MC: I would say attention is the new currency but I guess you could say that really comes from relationships.

TR: I believe it does. People like to say content is king. I like to say, think if it is, then connection is queen and you know who rules the house. It’s never the king. Women rule the house and, for them, it’s all about connection. It’s all about emotional connection. It’s all about, like you said, getting their attention but really paying attention.

MC: I understand that. It’s interesting. So you’re main influence, I can just tell from a lot of the dialogue, you could hear Seth Godin on the background there kind of jumping up and down. It’s funny that he’s very pervasive in our industry. One of the things that comes across to me about the book strategy, so your main platforms now is the stage and books for your general mode of living, is that correct?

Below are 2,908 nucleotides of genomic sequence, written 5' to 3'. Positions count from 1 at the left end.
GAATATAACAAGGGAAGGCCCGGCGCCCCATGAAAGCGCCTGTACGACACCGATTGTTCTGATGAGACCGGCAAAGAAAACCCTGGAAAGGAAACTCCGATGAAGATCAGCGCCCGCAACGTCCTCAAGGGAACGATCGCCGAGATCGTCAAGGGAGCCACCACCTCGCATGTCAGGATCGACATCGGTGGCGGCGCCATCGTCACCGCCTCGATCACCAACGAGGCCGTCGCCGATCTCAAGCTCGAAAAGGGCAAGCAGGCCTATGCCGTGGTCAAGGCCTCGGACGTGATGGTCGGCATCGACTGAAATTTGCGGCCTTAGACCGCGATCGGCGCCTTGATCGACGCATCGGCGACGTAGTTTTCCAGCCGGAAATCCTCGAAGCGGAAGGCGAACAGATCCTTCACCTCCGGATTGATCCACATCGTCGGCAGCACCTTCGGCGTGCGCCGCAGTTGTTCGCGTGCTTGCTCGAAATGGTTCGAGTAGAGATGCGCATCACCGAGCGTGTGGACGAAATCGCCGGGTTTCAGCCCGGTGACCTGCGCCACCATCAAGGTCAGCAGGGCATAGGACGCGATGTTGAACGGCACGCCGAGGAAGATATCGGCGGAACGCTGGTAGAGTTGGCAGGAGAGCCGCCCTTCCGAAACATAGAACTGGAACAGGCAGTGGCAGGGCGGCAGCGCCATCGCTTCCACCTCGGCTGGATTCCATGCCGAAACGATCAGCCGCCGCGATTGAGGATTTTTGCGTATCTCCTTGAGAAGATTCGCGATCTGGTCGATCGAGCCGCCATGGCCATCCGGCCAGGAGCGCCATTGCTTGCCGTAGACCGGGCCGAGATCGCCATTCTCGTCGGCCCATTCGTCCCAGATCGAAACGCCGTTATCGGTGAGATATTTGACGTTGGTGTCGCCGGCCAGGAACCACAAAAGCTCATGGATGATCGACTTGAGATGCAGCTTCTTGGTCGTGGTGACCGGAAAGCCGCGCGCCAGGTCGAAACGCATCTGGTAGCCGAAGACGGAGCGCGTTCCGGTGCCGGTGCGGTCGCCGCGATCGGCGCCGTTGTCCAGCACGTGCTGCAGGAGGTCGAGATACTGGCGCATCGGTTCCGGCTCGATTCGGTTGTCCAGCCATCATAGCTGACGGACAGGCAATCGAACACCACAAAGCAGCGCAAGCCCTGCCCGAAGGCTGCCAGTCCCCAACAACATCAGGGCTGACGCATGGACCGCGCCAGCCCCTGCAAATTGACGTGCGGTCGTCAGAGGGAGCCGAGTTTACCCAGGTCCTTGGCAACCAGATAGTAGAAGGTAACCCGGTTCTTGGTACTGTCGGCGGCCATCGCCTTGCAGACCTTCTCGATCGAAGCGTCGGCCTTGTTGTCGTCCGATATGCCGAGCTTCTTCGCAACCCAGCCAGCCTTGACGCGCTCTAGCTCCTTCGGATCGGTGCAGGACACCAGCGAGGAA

TR: I don’t earn a living of my books. My books are really just my online resume. So, yes, I earn money from speaking. I’m on a number of advisory boards and I do a lot of consulting for start-ups and I also work with major brands around the country including Mary Kay. I’ve worked with Subaru. I’ve worked with Mastercard. I’m working with Cox Media, Cox Business, Loews Hotels, Perialis. I speak at these companies. I consult for them. I do high level strategy basically around how to empower employees, to empower your brand, and how to really engage, build relationships and use these platforms, for me, how they’re most valuable rather than just an advertising means.

MC: I understand that we’ve been evangelized in this discussion for a long time and I’m just curious. What motivates you to take this course? You’re obviously well down the path, been involved in this for quite a while. Is there something that really comes from underneath all the driving-to-succeed mantras? Is there something that motivates you? It’s almost as if you seem like you have some sort of quest in mind.